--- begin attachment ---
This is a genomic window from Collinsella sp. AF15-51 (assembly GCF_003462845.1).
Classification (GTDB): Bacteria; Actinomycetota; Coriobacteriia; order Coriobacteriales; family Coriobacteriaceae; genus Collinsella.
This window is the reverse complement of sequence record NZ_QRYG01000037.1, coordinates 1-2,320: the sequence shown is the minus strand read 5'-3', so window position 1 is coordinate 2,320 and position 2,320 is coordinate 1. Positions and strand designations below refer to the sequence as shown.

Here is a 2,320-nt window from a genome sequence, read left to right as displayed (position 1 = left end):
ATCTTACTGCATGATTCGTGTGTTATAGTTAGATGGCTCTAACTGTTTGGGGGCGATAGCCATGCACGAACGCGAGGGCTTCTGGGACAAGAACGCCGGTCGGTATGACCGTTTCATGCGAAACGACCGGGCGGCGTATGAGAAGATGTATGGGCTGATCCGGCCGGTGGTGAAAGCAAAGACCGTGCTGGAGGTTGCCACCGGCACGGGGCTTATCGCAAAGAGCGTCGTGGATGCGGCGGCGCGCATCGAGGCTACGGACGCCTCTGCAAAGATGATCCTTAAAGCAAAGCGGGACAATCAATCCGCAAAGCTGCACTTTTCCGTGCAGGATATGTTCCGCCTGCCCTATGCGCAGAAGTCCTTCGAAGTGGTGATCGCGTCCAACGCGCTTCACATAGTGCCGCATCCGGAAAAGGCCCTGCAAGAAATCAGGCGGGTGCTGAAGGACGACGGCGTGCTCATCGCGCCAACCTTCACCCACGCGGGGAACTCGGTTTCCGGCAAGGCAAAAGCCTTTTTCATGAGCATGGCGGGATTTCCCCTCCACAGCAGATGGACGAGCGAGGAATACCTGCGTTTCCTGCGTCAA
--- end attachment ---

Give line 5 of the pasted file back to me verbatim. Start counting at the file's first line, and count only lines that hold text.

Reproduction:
ATCTTACTGCATGATTCGTGTGTTATAGTTAGATGGCTCTAACTGTTTGGGGGCGATAGCCATGCACGAACGCGAGGGCTTCTGGGACAAGAACGCCGGTCGGTATGACCGTTTCATGCGAAACGACCGGGCGGCGTATGAGAAGATGTATGGGCTGATCCGGCCGGTGGTGAAAGCAAAGACCGTGCTGGAGGTTGCCACCGGCACGGGGCTTATCGCAAAGAGCGTCGTGGATGCGGCGGCGCGCATCGAGGCTACGGACGCCTCTGCAAAGATGATCCTTAAAGCAAAGCGGGACAATCAATCCGCAAAGCTGCACTTTTCCGTGCAGGATATGTTCCGCCTGCCCTATGCGCAGAAGTCCTTCGAAGTGGTGATCGCGTCCAACGCGCTTCACATAGTGCCGCATCCGGAAAAGGCCCTGCAAGAAATCAGGCGGGTGCTGAAGGACGACGGCGTGCTCATCGCGCCAACCTTCACCCACGCGGGGAACTCGGTTTCCGGCAAGGCAAAAGCCTTTTTCATGAGCATGGCGGGATTTCCCCTCCACAGCAGATGGACGAGCGAGGAATACCTGCGTTTCCTGCGTCAA